"I don't mind living on bread and oranges, no no
    But I gotta get to and from where I come
    And it's gonna take money to go"

    Example that they had little food to eat and had to sell off all their possessions and give money to their leader. In return they were promised a place in some holy after life.

    "In the name of higher consciousness
    I let the best man I knew go"

    She let her boyfriend, and probably all loved ones, go in exchange for some kind of promised relationship with god.
    iammariaon October 11, 2012   Link
  • 0
    My InterpretationThe above comments are pretty good interpretations, but I think this one is about drug addiction. I know ya'll say she's a reformed bad girl (although her newer songs like Ride point to her being not-so-reformed, after all), but I think this was written when she was 'partying' a lot.

    I know from experience with heroin that when you run out of money you'll do just about anything to get your fix. That typically means selling stuff you already have to a pawn shop or stealing stuff to sell at a pawn shop. Hence 'the pawn shop blues'. Obviously she's having to sell stuff past boyfriends have given her, which is making her pretty depressed, but she's still alright with it if it ends with her to attaining "higher consciousness" (getting high).

    Also she doesn't say she's giving anything up for 'God', she say's "but I'd rather know what God knows". A lot of people feel like they are 'Gods' when they are high. Like they are invincible and somewhat all-knowing. She doesn't say she wants to please God, she wants to know what he knows (or be him).

    It also seems like her former boyfriend left her because of her addiction: "In the name of higher consciousness, I let the best man I knew go"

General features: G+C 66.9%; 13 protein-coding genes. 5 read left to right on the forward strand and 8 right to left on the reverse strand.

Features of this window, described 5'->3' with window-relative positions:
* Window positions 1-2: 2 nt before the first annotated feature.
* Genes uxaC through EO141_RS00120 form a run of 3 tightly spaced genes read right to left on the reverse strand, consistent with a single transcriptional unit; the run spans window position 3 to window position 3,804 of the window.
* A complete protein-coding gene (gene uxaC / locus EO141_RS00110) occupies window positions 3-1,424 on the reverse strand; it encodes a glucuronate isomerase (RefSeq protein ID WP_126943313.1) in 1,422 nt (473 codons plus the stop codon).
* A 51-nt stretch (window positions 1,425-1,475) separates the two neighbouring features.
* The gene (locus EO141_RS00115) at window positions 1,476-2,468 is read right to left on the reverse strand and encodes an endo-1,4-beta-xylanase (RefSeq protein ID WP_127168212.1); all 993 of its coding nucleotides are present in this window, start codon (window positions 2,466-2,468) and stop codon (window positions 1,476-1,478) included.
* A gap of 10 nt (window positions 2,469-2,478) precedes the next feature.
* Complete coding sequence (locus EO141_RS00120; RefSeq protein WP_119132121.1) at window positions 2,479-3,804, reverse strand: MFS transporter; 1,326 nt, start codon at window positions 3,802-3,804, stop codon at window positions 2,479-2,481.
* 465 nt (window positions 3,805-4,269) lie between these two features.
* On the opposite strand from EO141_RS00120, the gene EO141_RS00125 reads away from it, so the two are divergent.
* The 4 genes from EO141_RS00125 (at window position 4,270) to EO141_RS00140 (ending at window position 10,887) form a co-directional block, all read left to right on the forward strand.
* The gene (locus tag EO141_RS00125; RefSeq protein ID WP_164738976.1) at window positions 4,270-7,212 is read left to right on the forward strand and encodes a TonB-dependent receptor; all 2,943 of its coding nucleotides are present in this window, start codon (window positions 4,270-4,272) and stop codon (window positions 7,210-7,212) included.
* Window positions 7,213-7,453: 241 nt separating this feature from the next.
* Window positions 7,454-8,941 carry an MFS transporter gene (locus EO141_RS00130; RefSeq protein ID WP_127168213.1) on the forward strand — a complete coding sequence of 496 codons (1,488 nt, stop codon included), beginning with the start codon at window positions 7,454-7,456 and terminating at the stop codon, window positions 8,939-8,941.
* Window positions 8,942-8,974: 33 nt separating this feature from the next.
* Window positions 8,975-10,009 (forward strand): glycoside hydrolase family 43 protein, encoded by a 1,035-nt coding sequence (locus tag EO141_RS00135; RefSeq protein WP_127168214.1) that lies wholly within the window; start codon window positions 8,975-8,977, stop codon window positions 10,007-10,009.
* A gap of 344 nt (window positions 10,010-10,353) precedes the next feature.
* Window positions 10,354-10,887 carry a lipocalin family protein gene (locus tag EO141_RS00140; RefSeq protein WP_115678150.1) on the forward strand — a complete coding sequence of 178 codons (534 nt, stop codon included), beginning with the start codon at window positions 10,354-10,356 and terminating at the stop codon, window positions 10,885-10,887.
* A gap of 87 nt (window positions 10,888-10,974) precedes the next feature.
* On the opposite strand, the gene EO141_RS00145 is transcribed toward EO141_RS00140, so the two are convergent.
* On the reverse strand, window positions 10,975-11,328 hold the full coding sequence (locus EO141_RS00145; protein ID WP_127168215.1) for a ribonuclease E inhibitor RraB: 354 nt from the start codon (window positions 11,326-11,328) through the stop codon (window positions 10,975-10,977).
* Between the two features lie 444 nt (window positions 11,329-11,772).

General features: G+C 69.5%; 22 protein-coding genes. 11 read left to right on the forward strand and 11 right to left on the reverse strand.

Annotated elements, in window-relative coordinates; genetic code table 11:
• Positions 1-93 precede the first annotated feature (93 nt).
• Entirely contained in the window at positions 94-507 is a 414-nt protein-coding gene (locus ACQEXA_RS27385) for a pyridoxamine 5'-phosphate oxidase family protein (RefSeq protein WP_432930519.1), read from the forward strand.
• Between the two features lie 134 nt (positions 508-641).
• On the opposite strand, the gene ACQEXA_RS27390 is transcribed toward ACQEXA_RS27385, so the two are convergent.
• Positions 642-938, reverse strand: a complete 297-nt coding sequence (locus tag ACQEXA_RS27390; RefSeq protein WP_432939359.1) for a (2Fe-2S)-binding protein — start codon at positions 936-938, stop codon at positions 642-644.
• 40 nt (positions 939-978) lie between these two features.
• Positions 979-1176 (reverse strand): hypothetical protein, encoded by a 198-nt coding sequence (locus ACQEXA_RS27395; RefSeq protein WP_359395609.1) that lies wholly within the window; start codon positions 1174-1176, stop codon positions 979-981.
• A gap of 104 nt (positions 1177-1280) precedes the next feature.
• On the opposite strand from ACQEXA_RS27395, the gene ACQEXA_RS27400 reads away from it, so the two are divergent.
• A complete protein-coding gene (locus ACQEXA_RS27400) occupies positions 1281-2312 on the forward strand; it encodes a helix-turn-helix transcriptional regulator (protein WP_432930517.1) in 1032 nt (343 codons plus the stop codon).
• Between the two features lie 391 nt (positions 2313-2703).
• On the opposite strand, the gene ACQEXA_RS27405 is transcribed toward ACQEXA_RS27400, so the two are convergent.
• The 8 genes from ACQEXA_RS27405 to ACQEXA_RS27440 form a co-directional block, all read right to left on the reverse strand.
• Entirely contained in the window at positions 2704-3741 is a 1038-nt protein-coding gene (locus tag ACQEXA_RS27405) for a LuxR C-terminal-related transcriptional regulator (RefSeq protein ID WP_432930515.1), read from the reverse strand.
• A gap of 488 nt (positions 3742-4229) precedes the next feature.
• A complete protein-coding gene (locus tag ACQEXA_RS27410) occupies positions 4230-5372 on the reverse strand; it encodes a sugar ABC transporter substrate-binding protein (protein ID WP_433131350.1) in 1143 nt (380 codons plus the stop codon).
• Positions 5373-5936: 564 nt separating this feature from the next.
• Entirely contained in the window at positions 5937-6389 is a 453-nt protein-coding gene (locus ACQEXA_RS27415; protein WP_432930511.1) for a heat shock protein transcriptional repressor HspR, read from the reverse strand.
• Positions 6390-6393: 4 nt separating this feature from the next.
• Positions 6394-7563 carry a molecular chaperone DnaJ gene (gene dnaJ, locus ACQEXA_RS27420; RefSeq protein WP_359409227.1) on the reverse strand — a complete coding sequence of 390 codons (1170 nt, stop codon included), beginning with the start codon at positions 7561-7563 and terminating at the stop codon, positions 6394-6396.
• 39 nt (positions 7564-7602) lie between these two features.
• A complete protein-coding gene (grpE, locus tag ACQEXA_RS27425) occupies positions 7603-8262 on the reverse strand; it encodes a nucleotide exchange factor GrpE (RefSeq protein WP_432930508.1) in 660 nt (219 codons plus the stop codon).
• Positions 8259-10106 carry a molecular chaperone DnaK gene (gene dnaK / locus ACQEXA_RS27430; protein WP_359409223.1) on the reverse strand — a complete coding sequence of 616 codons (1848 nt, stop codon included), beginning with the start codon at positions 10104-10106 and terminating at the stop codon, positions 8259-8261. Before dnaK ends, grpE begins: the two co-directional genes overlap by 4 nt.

That's my spin on things. Of course everything's skewed in the eyes of an addict.
    HalfJack483on November 29, 2012   Link
  • 0
    General CommentI don't know why everyone always thinks songs are about drugs. Here's a short story I wrote while listening to Pawn Shop Blues. This is what I was feeling related to the song:

    Melanie sat at the window and watched Lake Michigan crash against the rocky shoreline like it was sobbing with her. She let out an exhausted sigh and twirled her strawberry blonde hair in her fingers. The chorus of pots and pans colliding and the unfamiliar bridge of adjusted furniture was a song she had never heard before. He was leaving and collecting everything he ever touched. Melanie gripped the backs of her gold earrings, praying he'd forget them.
    He had been in and out all day; loading up his truck, leaving a trail of dirt from spider plants and safety pins that had once held everything together.
    They hadn't spoken since last night's dinner when he said he couldn't keep up anymore. Melanie desperately wished he would've found someone else; that someone else would be the reason for his depart. When the song was coming to a close and she could feel him behind her, hugging his last box, she wiped the tears. She didn't turn around.
    "I can't do this once more," he spoke.
    "No man can keep you together. You've been broken since you were born."
    With that, he was gone, taking everything but a half a loaf of bread and a few oranges.
    The final concerto of the heavy front door slamming left her lonely.
    She removed the earrings from her lobes and held them in her palm.
    She'd pawn them to buy a couch or coffee table or coasters to put on said coffee table; something to make it feel like home again.
    She never thought it'd come to this, but that's what happens when you're on your own.
    hwool185on February 22, 2013   Link
  • 0
    General CommentThe line "And your alright, with letting nice things go." To me is the best line and meaning of the song. The guy is okay with letting nice things go aka Lana.. I feel like Lana is the earring, and he gave her away like how Lana is pawning the earrings for some fix. I really love this song.
    rangitauon September 05, 2015   Link